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Welcome Boost in Jobs

At a time when a primary concern for the U.S. is jobs, unemployment, and underemployment, news of job growth is always good and welcomed.

Further, news of job growth in an industry plagued by setbacks and challenges can flip an industry from crippled confidence to burgeoning.

On November 2nd, The Solar Foundation (TSF) announced encouraging statistics showing despite recent false starts and layoffs, the U.S. solar industry is expanding nearly six times more than that of the overall economy. The report reiterates and adds to the credibility of earlier studies suggesting a similar boom in the solar industry, though the TSF data measured September 2011 to September 2012, whereas other data collected has compared month-to-month statistics.

According to TSF’s National Solar Jobs Census 2012, the U.S. solar industry added 13,872 jobs between September 2011 and September 2012, bringing the total of employed solar industry workers to 119,016. The leap represents a 13.2 percent growth in employment, compared to a 2.3 percent growth in employment in the overall economy. The solar industry represents the cutting edge for not only technology, but also for society and employment.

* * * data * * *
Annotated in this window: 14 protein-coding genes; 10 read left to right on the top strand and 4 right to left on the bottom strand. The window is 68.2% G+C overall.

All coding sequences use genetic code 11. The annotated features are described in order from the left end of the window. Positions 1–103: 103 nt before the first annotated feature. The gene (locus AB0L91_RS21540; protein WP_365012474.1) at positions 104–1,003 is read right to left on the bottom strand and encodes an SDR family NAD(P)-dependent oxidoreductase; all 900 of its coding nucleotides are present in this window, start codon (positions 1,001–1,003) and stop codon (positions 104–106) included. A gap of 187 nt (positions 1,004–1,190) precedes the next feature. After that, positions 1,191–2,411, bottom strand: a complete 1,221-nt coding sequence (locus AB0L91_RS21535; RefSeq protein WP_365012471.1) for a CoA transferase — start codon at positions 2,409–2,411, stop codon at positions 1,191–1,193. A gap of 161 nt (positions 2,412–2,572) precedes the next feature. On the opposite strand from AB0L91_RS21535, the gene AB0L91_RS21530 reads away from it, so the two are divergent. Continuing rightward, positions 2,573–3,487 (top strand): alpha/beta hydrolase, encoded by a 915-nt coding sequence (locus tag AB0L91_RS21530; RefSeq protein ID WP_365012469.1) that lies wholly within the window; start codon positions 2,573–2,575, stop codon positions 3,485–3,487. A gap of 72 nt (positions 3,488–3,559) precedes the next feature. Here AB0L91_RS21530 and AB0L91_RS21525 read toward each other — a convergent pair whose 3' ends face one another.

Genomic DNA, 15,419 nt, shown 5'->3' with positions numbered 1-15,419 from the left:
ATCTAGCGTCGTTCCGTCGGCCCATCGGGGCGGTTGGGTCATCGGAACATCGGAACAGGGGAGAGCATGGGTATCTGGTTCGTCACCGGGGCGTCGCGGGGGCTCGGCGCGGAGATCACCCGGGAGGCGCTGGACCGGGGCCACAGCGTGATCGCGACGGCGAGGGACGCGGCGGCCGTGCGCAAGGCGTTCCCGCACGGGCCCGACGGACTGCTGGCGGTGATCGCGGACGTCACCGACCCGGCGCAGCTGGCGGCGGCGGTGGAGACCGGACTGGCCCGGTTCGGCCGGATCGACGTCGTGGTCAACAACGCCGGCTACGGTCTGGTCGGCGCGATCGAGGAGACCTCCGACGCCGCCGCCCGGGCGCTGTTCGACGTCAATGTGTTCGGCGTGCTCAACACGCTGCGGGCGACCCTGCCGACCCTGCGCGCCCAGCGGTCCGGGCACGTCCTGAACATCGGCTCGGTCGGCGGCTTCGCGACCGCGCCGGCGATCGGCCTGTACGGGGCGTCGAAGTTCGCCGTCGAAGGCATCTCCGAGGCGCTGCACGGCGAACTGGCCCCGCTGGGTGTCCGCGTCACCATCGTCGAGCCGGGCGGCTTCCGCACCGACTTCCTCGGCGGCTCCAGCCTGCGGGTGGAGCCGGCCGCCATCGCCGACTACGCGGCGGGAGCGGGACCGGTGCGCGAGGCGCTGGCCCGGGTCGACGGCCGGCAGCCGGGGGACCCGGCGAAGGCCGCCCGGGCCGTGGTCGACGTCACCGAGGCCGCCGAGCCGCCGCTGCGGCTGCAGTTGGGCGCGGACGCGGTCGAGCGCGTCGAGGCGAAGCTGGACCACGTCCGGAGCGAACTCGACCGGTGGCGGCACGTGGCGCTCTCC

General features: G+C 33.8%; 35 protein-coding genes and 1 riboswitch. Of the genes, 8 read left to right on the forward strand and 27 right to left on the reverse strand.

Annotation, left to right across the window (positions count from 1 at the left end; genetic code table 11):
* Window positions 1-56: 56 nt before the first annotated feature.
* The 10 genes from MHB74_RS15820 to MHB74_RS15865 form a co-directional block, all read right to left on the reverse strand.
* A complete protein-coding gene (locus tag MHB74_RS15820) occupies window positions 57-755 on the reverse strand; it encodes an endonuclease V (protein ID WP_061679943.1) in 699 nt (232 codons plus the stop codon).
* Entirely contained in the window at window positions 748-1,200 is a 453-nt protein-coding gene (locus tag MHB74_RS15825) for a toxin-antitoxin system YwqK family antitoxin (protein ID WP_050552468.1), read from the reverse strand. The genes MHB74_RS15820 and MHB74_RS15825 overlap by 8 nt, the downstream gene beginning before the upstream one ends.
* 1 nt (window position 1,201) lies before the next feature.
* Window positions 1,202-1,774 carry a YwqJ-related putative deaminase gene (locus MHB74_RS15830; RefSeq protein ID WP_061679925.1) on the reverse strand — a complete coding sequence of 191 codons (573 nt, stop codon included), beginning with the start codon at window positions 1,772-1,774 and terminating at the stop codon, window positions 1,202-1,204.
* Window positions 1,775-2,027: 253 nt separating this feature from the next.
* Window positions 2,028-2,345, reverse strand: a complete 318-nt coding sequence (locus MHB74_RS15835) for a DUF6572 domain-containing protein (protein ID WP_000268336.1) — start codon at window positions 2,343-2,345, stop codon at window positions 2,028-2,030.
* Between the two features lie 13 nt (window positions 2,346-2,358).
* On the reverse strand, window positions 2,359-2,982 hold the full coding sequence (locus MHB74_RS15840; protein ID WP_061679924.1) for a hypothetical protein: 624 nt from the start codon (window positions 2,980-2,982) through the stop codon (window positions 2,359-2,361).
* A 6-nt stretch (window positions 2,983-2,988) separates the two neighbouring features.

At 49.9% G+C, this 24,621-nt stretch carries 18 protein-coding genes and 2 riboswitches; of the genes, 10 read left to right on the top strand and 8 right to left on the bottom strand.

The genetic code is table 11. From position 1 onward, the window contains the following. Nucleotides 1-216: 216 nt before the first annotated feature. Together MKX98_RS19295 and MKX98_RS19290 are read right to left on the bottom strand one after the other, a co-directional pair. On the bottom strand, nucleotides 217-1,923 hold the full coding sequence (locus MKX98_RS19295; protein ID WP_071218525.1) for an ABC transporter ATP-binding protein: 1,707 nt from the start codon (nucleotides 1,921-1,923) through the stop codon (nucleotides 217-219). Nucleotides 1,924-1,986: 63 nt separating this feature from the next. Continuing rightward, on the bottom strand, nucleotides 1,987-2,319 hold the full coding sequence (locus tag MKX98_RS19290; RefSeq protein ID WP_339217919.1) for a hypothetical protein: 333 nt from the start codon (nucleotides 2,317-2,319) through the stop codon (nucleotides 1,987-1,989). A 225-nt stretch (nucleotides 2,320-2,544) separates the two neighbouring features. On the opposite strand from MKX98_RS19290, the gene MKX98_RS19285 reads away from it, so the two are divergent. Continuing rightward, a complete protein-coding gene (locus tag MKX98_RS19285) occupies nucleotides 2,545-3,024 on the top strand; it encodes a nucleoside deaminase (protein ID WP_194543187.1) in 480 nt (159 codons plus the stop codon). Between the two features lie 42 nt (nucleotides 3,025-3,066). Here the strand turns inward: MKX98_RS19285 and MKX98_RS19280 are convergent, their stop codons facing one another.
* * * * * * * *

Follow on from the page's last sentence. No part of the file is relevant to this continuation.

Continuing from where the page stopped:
Only about 25 percent of Americans have a place to install solar power, omitting shady roofs, renters, and other factors. Further, the high upfront cost of a complete solar system, the potential for solar energy dwindles more. However, there is a solution: community solar. Colorado’s “community solar gardens” program, after a long wait on the state’s Public Utilities Commission to finalize the rules, sold out installations after 30 minutes of being open. The program allows individuals to subscribe or buy shares in a local solar project, and in return receive a share of the electricity output.

Community solar projects are not a new concept, but gaining traction has been difficult in other areas, usually due to strained relationships between the consumer and utilities. This does not mean these solutions shouldn’t be pursued though, and the success of each adds credibility to the overall program.

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